LONDON — Battered by the transition to digital media, Europe’s newspaper publishers are hoping they’ll soon get a lifeline from Brussels.
A group of media companies, with Germany’s Axel Springer at the fore, are pushing for reforms to Europe’s copyright regime that would entitle them to receive compensation when search engines and news aggregators reproduce snippets of their articles.
The main focus of their complaints: Google.
After months of intensive lobbying, the publishers are confident that the European Commission will in the next few months propose new rules to strengthen their bargaining power against the U.S. Internet giants, lobbyists for several of Europe’s leading newspaper owners said.
In recent discussions, aides to digital commissioner Günther Oettinger have indicated that the Commission will give the publishers more favorable terms as part of an overhaul of European copyright policy, the lobbyists said.
If the publishers get their way, Google will have to pay them whenever snippets of their articles appear on its aggregation sites — opening up a new source of revenue for the embattled media companies. Or Google could scale back its news aggregators in Europe: It has already shut Google News in Spain after stricter copyright rules were imposed there.
“I think [the Commission is] going to do something,” an executive at a British newspaper group told POLITICO. “That’s the mood music that seems to be coming out.”
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The publishers shouldn’t be too hopeful, other sources said.
Some Commission officials aren’t convinced that the legacy media needs stronger copyright protection, or that it could work. Similar rules haven’t succeeded in Germany and Spain.
On the other side of a fierce debate are vocal opponents, including free speech and open Internet campaigners, who argue that the publishers are trying to uphold an outdated business model out of naked self-interest, at the risk of limiting the free flow of information and stifling competition.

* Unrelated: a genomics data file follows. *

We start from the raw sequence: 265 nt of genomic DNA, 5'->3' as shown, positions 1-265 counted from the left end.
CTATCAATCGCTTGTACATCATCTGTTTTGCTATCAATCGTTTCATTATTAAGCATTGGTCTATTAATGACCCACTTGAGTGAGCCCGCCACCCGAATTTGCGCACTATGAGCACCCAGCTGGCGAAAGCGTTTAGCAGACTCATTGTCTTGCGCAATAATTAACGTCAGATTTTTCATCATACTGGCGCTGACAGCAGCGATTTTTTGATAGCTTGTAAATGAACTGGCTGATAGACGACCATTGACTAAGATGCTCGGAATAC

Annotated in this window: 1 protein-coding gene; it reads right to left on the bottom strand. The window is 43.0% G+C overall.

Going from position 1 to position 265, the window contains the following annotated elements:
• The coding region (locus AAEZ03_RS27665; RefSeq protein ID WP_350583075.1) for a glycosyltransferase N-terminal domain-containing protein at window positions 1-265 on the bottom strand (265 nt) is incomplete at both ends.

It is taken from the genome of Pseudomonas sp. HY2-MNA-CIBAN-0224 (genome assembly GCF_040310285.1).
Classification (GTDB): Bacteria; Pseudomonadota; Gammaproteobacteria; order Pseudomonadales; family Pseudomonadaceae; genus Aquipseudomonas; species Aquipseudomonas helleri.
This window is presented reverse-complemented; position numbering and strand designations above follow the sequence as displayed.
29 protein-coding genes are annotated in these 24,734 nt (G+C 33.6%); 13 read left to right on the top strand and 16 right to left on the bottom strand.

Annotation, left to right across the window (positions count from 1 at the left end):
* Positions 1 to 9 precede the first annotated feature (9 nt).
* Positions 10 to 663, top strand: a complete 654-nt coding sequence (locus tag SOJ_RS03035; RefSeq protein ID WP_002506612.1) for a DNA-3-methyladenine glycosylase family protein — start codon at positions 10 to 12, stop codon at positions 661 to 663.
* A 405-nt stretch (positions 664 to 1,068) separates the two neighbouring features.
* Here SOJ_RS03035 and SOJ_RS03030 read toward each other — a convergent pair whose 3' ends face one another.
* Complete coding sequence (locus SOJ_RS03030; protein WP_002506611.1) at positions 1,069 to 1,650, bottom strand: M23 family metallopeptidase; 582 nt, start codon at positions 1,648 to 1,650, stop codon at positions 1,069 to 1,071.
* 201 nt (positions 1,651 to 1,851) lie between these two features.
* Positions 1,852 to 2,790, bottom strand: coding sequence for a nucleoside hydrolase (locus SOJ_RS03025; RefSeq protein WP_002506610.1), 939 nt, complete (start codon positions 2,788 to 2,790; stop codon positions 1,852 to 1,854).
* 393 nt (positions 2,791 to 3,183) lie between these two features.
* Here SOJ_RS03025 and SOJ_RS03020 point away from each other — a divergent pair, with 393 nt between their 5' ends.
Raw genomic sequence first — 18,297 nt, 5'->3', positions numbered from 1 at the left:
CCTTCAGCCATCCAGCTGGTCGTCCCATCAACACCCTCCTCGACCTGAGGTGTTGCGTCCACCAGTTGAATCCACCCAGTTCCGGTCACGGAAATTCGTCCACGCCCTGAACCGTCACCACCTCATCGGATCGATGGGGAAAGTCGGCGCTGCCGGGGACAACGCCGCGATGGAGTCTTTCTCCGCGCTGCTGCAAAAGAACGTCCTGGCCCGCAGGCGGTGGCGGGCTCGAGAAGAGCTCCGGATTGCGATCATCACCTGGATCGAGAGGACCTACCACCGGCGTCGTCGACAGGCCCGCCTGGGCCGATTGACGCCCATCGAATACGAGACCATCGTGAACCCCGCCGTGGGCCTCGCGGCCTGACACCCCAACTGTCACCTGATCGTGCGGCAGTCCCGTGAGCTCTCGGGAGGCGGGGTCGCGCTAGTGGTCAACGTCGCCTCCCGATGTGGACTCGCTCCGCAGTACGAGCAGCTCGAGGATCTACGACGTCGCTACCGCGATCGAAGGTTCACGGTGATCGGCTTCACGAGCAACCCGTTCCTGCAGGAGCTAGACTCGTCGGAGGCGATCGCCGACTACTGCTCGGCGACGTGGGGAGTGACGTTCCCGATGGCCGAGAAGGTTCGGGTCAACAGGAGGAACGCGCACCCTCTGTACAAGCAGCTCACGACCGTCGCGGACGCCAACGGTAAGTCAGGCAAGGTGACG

And they will have to overcome Google’s own increasing lobbying in Europe.
The Commission said it is keeping an open mind. Nathalie Vandystadt, a spokeswoman for the Digital Single Market, said: “Different solutions related to news aggregators, both legislative and market-led, are being tested at national level. The Commission is closely looking into them.”
She added: “At this stage we have not yet a final position as to whether legislative intervention at EU level is needed. Commissioner Oettinger is open to different options and is looking into the best solutions to facilitate access to content while ensuring a fair remuneration for authors.”
The showdown is part of Axel Springer’s attempt to uphold the value of digital journalism as it moves away from its traditional newspaper business. The owner of Bild and Die Welt last month clinched a $343 million acquisition of Business Insider. (It is also a co-owner of POLITICO’s European operation.) It is also fighting providers of ad-blocking software in the German courts, and launching its own Internet news aggregation service, which it says will pay copyright fees.
The fight between newspapers publishers and Google is part of a wider debate in Europe about control of the digital economy.
Policymakers are torn between a handful of increasingly powerful, well-funded, expansionist American technology giants — including Google, Apple, Facebook and Uber — and long-established European media companies anxious that their position is being eroded. Newspapers that once had healthy profits and vast political and social influence have seen their advertising and circulation revenues plummet. Most have sought to compensate by moving online, but there they face intense competition and challenging economics.
The publishers still bear the risk and cost of producing original journalism, but much of the value online, they complain, is diluted by the likes of Google. They want a fairer legal framework where, like performing artists, film producers and broadcasters, they are compensated when their work is reproduced.
The catch? While they think it’s an unfair trade, they rely on Google to direct a significant amount of web traffic to their sites. And few have the muscle to take on the Silicon Valley giant.
Oettinger’s sympathetic ear
Axel Springer has been most outspoken about Google’s growing power. “We are afraid of Google,” Mathias Dopfner, Axel Springer’s chief executive, admitted in a wide-ranging complaint published in Frankfurter Allegmeine in April last year.